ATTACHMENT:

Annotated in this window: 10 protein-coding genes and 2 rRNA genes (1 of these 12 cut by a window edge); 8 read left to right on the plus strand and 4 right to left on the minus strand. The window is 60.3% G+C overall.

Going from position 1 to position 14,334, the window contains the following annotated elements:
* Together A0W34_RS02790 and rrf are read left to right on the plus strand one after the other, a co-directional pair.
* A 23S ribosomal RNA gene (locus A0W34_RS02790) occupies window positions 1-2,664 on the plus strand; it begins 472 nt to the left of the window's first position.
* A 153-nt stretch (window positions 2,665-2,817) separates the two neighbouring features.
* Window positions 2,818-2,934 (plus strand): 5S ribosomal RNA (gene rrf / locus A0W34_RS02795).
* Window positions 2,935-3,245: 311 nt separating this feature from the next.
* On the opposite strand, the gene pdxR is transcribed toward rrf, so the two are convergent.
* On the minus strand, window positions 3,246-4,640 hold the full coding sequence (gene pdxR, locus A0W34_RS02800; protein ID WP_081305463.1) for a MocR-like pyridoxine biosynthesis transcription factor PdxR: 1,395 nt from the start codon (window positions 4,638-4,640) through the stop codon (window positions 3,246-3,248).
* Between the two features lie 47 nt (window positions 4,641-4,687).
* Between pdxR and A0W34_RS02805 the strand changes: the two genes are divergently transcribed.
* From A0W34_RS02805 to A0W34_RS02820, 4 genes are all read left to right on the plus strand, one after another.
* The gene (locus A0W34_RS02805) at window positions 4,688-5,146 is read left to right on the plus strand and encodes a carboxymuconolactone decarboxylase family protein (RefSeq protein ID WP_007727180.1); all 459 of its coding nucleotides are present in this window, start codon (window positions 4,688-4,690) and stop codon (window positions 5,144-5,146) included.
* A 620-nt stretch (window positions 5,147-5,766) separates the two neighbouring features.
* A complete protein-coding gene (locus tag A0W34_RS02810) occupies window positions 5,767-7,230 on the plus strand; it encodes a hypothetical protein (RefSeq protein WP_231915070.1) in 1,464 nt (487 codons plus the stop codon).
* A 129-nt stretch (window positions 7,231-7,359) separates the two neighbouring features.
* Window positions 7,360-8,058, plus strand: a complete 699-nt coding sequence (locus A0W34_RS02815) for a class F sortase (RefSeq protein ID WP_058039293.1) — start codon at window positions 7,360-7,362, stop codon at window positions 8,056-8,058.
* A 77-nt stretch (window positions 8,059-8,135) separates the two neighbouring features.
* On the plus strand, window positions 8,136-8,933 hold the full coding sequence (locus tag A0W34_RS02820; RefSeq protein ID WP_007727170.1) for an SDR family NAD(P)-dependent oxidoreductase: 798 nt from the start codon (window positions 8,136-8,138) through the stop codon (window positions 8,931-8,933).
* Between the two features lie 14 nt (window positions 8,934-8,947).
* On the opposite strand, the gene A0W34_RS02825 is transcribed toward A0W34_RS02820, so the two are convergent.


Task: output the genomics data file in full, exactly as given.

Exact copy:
Annotated in this window: 10 protein-coding genes and 2 rRNA genes (1 of these 12 cut by a window edge); 8 read left to right on the plus strand and 4 right to left on the minus strand. The window is 60.3% G+C overall.

Going from position 1 to position 14,334, the window contains the following annotated elements:
* Together A0W34_RS02790 and rrf are read left to right on the plus strand one after the other, a co-directional pair.
* A 23S ribosomal RNA gene (locus A0W34_RS02790) occupies window positions 1-2,664 on the plus strand; it begins 472 nt to the left of the window's first position.
* A 153-nt stretch (window positions 2,665-2,817) separates the two neighbouring features.
* Window positions 2,818-2,934 (plus strand): 5S ribosomal RNA (gene rrf / locus A0W34_RS02795).
* Window positions 2,935-3,245: 311 nt separating this feature from the next.
* On the opposite strand, the gene pdxR is transcribed toward rrf, so the two are convergent.
* On the minus strand, window positions 3,246-4,640 hold the full coding sequence (gene pdxR, locus A0W34_RS02800; protein ID WP_081305463.1) for a MocR-like pyridoxine biosynthesis transcription factor PdxR: 1,395 nt from the start codon (window positions 4,638-4,640) through the stop codon (window positions 3,246-3,248).
* Between the two features lie 47 nt (window positions 4,641-4,687).
* Between pdxR and A0W34_RS02805 the strand changes: the two genes are divergently transcribed.
* From A0W34_RS02805 to A0W34_RS02820, 4 genes are all read left to right on the plus strand, one after another.
* The gene (locus A0W34_RS02805) at window positions 4,688-5,146 is read left to right on the plus strand and encodes a carboxymuconolactone decarboxylase family protein (RefSeq protein ID WP_007727180.1); all 459 of its coding nucleotides are present in this window, start codon (window positions 4,688-4,690) and stop codon (window positions 5,144-5,146) included.
* A 620-nt stretch (window positions 5,147-5,766) separates the two neighbouring features.
* A complete protein-coding gene (locus tag A0W34_RS02810) occupies window positions 5,767-7,230 on the plus strand; it encodes a hypothetical protein (RefSeq protein WP_231915070.1) in 1,464 nt (487 codons plus the stop codon).
* A 129-nt stretch (window positions 7,231-7,359) separates the two neighbouring features.
* Window positions 7,360-8,058, plus strand: a complete 699-nt coding sequence (locus A0W34_RS02815) for a class F sortase (RefSeq protein ID WP_058039293.1) — start codon at window positions 7,360-7,362, stop codon at window positions 8,056-8,058.
* A 77-nt stretch (window positions 8,059-8,135) separates the two neighbouring features.
* On the plus strand, window positions 8,136-8,933 hold the full coding sequence (locus tag A0W34_RS02820; RefSeq protein ID WP_007727170.1) for an SDR family NAD(P)-dependent oxidoreductase: 798 nt from the start codon (window positions 8,136-8,138) through the stop codon (window positions 8,931-8,933).
* Between the two features lie 14 nt (window positions 8,934-8,947).
* On the opposite strand, the gene A0W34_RS02825 is transcribed toward A0W34_RS02820, so the two are convergent.